Eight of study patients (18.9%) required tourniquet application for control of bleeding and improving field visibility. However, esmolol hypotensive anesthesia allowed nonsignificant reduction of the amount of IO blood loss, number of patients required transfusion and PO HBC deficit, but significantly reduced the additional fluid therapy. These findings go in hand with previous studies used esmolol hypotensive anesthesia during nasal,[30] scoliosis,[31] functional endoscopic sinus,[32] and breast reduction surgeries.[33]

The reported improved field visibility (35 compared to 26 had score 0–1) with EIHA despite of the nonsignificant amount of blood loss between patients of both groups could be attributed to vasoconstriction of the mucous membrane arterioles and precapillary sphincters that resulted from unopposed α-adrenergic effects of endogenous catecholamines and the increased sympathetic tone.[34]

Interestingly, patients received esmolol infusion consumed significantly lower dose of IO and PO fentanyl; a finding suggesting an analgesic effect for esmolol. These findings go in hand with Ono et al.[35] who experimentally, found intrathecal administration of esmolol produced antinociceptive effects of short duration in a rat PO pain model. Clinically, Lee et al.[36] found pretreatment with esmolol or remifentanil equally decreased pain during propofol injection with no significant differences in pain incidence or severity. Thereafter, Vahabi et al.[1] documented that IO esmolol infusion is a valid method to reduce PO pain and provide lesser need to analgesics with hemodynamic stability in the first 3 h of after rhinoplasty surgery. The finding of the current study regarding PO pain scores and requests for additional fentanyl doses was in line with that reported by Vahabi et al.[1] and are in accordance with the findings reported by Gelineau et al.[37] who performed a meta-analysis to determine if IO use of esmolol reduces opioid consumption or pain scores and found it significantly decreased IO opioid consumption in 433 patients from 7 trials, and in 659 patients from 12 trials, IO esmolol significantly decreased PACU opioid consumption, so concluded that IO esmolol use reduces both IO and PO opioid consumption.

On contrary to the results of the current study and that previously reported in the literature, Ander et al.[38] using a group of healthy volunteers reported no direct analgesic effect of esmolol and attributed the PO opioid-sparing effect of esmolol, demonstrated in previous studies, to other factors such as avoidance of opioid-induced hyperalgesia, synergy with co-administered opioids, or altered pharmacokinetics of those drugs. However, the findings provided by Ander et al.[38] could be criticized for the evaluation of esmolol in healthy persons with competent body systems and were free of preadministration stresses and surgical pain surely overweighs that secondary to cold pressor test. In support of these criticisms, Kim et al.[39] suggested that esmolol played an immunomodulatory role and mitigated PO inflammatory response in patients under surgical and anesthetic stress. Thereafter, in placebo-controlled study, Kim et al.[40] reported significantly reduced serum levels of nociceptive inflammatory cytokines; interleukin-6 (IL-6), IL-4, and IL-10 in IO and PO serum samples with significantly lower CRP levels on day-1 PO in esmolol-treated groups, in a dose-dependent manner. Furthermore, Dhir et al.[41] found intravenous esmolol influences the IO and PO analgesic requirements by modulation of the sympathetic component of the pain.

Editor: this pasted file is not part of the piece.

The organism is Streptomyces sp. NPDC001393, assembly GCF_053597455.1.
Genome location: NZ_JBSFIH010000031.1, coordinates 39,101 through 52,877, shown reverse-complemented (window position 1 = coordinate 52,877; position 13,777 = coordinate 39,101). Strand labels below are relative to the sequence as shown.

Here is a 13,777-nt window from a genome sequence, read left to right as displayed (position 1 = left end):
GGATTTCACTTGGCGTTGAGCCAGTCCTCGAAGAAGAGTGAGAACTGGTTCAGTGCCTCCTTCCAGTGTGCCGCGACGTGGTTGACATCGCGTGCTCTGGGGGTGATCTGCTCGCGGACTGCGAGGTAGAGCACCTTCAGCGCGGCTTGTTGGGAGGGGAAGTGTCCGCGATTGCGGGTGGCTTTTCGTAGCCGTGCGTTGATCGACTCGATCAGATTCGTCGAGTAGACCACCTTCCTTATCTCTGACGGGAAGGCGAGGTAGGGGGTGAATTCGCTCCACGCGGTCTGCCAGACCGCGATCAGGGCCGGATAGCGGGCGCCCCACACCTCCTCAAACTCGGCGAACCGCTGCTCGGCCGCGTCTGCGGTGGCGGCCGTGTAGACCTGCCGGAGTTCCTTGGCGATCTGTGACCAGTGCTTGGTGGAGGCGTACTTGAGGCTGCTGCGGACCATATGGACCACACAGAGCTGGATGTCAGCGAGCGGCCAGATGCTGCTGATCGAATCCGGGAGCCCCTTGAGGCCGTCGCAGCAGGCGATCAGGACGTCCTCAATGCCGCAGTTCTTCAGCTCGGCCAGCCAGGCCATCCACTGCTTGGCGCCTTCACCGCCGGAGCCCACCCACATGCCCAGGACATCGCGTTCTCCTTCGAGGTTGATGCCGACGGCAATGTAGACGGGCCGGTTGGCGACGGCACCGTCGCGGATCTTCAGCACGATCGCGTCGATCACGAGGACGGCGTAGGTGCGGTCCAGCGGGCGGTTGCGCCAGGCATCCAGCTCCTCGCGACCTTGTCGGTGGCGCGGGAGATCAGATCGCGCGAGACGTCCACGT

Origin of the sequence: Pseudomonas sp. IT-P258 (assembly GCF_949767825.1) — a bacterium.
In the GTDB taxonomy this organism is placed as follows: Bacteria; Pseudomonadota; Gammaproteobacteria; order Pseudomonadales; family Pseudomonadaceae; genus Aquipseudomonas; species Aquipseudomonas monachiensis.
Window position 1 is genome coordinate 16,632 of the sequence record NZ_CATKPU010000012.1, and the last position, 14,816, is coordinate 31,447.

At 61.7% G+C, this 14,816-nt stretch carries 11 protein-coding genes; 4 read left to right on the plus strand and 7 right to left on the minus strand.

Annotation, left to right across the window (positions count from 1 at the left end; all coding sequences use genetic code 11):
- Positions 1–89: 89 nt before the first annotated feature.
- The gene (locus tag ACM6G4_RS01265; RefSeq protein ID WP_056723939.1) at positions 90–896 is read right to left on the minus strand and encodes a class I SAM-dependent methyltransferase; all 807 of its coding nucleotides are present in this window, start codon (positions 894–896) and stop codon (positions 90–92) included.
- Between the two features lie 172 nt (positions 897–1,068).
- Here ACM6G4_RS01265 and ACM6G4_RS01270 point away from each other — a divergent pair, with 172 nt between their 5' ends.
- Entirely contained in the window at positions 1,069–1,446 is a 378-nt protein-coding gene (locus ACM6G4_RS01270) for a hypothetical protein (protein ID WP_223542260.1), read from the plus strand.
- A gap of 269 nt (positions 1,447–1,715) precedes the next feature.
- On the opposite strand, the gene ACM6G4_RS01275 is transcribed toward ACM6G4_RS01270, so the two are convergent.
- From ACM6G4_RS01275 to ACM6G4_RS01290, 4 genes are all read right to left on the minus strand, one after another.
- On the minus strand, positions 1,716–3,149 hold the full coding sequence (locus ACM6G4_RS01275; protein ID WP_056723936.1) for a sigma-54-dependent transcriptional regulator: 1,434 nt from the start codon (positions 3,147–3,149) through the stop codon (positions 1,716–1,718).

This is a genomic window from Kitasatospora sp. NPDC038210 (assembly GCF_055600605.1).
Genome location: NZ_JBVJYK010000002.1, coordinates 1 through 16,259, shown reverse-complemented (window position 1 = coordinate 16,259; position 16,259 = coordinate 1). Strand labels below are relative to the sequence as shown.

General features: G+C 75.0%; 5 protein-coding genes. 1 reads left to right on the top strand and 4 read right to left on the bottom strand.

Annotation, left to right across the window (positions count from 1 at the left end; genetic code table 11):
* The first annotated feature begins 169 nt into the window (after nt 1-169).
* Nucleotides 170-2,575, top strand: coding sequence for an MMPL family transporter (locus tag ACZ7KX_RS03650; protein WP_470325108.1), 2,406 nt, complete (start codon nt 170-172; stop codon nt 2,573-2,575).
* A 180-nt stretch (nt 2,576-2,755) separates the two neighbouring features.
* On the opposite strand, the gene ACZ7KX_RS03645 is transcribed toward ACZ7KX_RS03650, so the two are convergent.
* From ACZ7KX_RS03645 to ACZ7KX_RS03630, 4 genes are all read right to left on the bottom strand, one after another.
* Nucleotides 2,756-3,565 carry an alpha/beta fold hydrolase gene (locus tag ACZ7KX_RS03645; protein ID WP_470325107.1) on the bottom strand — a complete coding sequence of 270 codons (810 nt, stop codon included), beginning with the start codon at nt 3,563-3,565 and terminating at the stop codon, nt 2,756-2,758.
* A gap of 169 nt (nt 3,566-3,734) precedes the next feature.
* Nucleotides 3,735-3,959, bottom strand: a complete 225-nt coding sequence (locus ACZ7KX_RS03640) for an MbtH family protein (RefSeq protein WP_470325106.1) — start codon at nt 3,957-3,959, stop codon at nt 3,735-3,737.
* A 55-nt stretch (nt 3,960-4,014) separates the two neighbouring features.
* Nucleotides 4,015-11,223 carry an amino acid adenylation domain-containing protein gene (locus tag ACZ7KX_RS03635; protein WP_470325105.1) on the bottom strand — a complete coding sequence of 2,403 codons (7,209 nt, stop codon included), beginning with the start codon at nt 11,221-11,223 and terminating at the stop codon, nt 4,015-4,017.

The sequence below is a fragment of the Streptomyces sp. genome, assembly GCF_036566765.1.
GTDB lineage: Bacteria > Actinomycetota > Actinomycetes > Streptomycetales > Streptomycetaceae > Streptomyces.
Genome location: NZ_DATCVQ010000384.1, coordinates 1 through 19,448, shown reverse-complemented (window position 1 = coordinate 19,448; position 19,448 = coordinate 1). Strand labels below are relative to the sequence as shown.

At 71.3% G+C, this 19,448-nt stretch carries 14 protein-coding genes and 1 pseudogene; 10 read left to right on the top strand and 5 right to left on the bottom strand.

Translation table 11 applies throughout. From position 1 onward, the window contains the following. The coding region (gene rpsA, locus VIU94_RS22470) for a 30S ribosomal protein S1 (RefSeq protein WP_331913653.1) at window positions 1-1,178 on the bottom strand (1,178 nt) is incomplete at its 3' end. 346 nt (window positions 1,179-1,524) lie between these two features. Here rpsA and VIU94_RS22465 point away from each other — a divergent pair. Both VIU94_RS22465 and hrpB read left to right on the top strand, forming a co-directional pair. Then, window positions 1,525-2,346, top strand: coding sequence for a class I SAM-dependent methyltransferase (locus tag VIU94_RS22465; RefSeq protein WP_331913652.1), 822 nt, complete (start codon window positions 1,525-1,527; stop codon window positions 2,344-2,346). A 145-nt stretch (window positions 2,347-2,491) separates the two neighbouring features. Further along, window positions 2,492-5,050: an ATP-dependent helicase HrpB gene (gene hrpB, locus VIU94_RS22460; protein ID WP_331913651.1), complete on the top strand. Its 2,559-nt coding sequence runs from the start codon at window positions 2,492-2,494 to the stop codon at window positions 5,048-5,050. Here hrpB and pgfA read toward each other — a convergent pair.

Conclusion Top


Open myomectomy for large and/or multiple under esmolol-induced hypotensive anesthesia is feasible and safe and allows fertility-sparing with minimal risk of blood transfusion. The applied procedure of esmolol use allowed blunting of pressor reflexes secondary to LIT, surgical stresses and extubation. IO Esmolol infusion allowed reduction of IO and PO opioid doses. However, wider scale comparative studies are mandatory to establish the antinociceptive effect of esmolol and its probable mechanisms.

Financial support and sponsorship

Nil.

Conflicts of interest

There are no conflicts of interest.